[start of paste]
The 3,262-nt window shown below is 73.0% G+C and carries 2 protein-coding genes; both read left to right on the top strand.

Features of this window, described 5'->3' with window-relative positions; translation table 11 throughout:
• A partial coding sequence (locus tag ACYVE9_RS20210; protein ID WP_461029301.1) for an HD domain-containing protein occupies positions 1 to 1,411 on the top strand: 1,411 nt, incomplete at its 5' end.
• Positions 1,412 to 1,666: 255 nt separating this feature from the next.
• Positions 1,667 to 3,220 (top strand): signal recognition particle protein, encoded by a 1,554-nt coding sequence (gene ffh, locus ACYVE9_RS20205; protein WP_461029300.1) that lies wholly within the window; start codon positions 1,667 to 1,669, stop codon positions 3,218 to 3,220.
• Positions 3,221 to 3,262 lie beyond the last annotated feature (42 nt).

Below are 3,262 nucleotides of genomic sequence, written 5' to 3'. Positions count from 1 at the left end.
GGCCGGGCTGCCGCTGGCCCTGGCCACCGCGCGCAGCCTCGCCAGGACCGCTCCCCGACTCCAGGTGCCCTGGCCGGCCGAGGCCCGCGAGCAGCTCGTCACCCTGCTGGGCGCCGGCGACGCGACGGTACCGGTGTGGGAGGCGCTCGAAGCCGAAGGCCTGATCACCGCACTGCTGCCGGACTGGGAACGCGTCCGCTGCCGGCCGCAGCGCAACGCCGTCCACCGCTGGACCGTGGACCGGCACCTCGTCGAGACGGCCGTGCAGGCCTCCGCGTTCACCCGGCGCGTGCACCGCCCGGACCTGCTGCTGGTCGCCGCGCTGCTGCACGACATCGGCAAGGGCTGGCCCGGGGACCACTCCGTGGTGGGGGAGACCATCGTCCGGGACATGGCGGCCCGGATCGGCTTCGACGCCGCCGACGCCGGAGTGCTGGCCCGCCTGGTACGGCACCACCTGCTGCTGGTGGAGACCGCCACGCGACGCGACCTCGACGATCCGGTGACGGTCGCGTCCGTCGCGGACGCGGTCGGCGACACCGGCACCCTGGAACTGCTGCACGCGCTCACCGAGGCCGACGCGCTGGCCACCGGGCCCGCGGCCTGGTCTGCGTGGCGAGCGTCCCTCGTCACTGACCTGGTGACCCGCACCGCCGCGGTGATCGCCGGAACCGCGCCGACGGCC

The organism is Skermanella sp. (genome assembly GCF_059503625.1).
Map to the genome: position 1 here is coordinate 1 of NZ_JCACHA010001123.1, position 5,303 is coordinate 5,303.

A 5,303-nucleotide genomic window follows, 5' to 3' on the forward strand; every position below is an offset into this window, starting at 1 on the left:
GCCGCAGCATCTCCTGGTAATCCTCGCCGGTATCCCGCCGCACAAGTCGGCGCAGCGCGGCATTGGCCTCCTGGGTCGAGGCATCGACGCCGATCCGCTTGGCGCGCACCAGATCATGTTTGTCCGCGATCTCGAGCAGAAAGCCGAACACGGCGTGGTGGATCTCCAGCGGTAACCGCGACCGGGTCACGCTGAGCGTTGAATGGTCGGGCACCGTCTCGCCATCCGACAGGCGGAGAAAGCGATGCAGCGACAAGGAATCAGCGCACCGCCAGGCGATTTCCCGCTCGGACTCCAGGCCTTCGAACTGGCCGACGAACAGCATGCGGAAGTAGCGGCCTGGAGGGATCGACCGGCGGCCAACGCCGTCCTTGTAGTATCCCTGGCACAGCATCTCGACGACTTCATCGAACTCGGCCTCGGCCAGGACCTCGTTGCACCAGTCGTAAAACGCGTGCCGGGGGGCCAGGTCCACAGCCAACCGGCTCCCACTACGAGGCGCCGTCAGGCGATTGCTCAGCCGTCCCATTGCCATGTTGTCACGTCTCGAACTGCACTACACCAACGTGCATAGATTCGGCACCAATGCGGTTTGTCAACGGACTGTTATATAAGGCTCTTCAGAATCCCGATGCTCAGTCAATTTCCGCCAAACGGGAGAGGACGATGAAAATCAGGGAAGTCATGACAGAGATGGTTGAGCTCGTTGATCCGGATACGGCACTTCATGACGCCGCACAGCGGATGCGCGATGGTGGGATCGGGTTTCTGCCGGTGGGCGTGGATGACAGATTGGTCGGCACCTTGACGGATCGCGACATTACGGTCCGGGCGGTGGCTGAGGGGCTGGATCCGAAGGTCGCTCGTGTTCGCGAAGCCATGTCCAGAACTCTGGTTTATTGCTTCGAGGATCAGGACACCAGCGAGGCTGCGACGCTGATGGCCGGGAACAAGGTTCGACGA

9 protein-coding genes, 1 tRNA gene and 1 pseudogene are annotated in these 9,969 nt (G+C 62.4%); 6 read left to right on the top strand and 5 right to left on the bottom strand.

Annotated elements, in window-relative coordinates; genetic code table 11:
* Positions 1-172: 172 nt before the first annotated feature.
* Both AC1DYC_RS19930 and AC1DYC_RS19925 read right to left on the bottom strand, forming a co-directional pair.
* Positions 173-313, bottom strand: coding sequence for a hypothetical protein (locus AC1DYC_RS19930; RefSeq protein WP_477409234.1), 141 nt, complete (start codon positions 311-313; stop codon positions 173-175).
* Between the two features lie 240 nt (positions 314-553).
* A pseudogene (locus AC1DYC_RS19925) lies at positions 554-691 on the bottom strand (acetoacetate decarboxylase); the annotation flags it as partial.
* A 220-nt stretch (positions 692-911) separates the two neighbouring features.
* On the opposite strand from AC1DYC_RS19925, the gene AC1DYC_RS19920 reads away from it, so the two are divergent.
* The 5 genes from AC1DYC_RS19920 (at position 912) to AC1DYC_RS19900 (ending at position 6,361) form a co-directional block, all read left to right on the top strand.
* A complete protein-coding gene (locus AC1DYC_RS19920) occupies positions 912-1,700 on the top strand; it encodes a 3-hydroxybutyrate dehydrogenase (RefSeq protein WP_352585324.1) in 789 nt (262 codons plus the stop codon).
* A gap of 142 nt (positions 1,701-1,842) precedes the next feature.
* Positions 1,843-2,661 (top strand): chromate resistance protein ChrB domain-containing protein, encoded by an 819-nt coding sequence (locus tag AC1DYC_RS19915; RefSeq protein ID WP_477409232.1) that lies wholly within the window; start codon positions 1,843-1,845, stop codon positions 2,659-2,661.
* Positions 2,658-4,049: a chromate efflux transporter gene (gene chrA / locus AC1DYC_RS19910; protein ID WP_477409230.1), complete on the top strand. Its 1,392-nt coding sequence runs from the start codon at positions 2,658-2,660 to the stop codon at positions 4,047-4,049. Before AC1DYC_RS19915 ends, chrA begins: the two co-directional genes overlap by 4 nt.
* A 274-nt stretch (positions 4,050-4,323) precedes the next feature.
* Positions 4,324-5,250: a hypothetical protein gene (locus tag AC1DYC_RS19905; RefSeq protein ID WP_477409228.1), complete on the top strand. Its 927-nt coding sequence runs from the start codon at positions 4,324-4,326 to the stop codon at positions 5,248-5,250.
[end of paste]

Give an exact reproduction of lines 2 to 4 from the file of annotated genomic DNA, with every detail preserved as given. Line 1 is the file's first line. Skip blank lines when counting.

Features of this window, described 5'->3' with window-relative positions; translation table 11 throughout:
• A partial coding sequence (locus tag ACYVE9_RS20210; protein ID WP_461029301.1) for an HD domain-containing protein occupies positions 1 to 1,411 on the top strand: 1,411 nt, incomplete at its 5' end.
• Positions 1,412 to 1,666: 255 nt separating this feature from the next.